Vogue 1440 - muslin / marking

I got  Vogue 1440 (a Donna Karan design) for the blouse. Last weekend I set out to do a muslin. You may remember I had some questions about the lack of an FBA on my previous project - I figured it out in the meanwhile. Vogue must have updated the pages that handle sizing on their website recently, since now they are a lot more detailed. In particular, the How to Choose Pattern Size  page now specifically says always choose blouse patterns based on high bust, and adjust pattern as necessary, unless you are a B-cup or below. B-cup, by their standards, happens when the delta between high bust and bust is less than 2inches. For me, either choice will do - but in practice choosing based on high bust seems like a better overall fit for me so far. This particular blouse is semi-fitted through bust, giving you 4 to 5 inches of ease (5 in this case). Based on the picture above, I think this just about works without an FBA - the grain line is not perfectly straight, however when

Rebecca Taylor in flowery crepe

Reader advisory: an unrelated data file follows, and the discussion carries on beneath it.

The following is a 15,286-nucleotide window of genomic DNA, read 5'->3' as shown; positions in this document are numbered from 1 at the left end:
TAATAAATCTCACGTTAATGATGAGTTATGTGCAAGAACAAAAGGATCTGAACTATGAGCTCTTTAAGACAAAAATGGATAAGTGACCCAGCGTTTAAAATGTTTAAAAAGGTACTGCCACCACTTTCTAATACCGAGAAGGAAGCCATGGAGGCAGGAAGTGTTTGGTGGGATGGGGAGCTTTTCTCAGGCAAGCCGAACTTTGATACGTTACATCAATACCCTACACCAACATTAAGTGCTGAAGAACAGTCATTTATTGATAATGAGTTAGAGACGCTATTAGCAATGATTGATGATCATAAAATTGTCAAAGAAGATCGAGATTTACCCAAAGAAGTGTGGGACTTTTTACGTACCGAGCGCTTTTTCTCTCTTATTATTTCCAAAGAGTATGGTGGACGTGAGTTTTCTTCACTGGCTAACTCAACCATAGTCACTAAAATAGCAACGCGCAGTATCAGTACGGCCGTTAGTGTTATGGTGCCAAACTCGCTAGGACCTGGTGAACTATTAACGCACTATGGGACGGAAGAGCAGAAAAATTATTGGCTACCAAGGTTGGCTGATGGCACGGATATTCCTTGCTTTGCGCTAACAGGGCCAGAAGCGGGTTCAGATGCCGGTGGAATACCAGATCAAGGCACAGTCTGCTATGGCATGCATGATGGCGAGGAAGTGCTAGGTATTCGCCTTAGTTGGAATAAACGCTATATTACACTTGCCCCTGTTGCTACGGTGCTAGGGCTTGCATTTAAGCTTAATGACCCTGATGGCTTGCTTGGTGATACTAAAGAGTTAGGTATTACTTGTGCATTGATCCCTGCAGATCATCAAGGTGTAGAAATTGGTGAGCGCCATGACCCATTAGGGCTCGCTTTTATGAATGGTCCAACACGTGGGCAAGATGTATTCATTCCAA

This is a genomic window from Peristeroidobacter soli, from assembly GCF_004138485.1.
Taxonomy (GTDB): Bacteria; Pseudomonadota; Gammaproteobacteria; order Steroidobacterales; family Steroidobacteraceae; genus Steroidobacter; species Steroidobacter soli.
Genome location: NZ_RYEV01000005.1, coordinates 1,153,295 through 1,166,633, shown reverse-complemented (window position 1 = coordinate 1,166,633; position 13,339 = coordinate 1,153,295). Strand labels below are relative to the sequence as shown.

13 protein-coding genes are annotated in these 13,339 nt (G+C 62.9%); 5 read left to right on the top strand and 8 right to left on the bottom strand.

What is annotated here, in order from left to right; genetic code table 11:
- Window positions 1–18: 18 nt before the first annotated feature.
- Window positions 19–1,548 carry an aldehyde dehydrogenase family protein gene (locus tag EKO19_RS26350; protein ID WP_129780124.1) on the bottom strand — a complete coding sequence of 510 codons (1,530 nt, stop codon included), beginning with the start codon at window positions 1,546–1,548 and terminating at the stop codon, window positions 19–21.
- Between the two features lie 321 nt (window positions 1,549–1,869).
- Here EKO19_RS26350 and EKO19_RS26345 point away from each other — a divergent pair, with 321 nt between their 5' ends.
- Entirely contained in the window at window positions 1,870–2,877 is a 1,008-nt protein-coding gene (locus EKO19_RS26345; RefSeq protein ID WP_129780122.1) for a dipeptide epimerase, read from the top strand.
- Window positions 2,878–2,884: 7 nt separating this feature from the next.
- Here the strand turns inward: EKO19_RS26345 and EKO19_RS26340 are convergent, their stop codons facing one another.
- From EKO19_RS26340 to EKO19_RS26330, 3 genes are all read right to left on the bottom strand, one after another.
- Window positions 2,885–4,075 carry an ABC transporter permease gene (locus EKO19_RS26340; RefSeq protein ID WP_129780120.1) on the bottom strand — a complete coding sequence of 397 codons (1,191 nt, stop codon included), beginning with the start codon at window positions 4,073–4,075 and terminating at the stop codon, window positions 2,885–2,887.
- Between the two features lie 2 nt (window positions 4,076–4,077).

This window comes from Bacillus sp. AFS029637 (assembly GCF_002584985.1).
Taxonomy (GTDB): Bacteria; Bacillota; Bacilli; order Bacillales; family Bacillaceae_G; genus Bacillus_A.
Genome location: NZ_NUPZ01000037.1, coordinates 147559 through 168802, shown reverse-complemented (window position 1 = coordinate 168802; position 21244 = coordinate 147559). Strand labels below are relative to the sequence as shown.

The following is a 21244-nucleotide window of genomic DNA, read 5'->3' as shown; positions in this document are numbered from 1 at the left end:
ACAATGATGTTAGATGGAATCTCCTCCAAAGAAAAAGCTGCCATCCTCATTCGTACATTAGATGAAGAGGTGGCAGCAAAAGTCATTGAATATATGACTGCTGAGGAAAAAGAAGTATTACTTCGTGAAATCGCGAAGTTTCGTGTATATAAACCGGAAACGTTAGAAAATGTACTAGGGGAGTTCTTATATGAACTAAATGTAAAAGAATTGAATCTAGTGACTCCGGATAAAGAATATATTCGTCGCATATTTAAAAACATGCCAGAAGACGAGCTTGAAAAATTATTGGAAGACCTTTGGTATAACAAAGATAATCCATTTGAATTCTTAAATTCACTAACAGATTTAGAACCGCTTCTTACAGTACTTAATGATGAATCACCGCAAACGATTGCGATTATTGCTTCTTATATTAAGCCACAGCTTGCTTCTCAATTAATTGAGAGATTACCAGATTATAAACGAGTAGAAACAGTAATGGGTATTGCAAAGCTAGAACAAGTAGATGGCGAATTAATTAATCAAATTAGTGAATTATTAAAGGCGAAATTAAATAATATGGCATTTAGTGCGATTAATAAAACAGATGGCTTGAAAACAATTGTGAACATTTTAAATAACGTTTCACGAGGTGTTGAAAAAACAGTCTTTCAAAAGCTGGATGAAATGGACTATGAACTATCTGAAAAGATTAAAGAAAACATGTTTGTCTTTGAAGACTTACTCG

I'm starting to be at a loss about what to call these posts you know... after hinting at this shirt for the last two posts, here it finally is. Pretty windy the day we took pictures! Later edit: oy, I was just looking at these pics and it seems I was wearing the blouse inside out when I took pictures since the shoulder seam is really a French seam? Oh well. S&%t happens. I am btw massively happy with my new sewing resolution of taking things slowly. I could have rushed to finish this before a work trip last month but instead I decided to wait and do it properly when I was back, which in the end paid off. Of course, the point of failure of all resolutions (all my resolutions at least) is sustained performance, so we will see how I fare at this over the next few months, right? But back on track, let's talk about the sewing! This is Vogue 1387, a Rebecca Taylor pattern which features two blouses: This pattern really is a 2-in-1: there are no common pattern p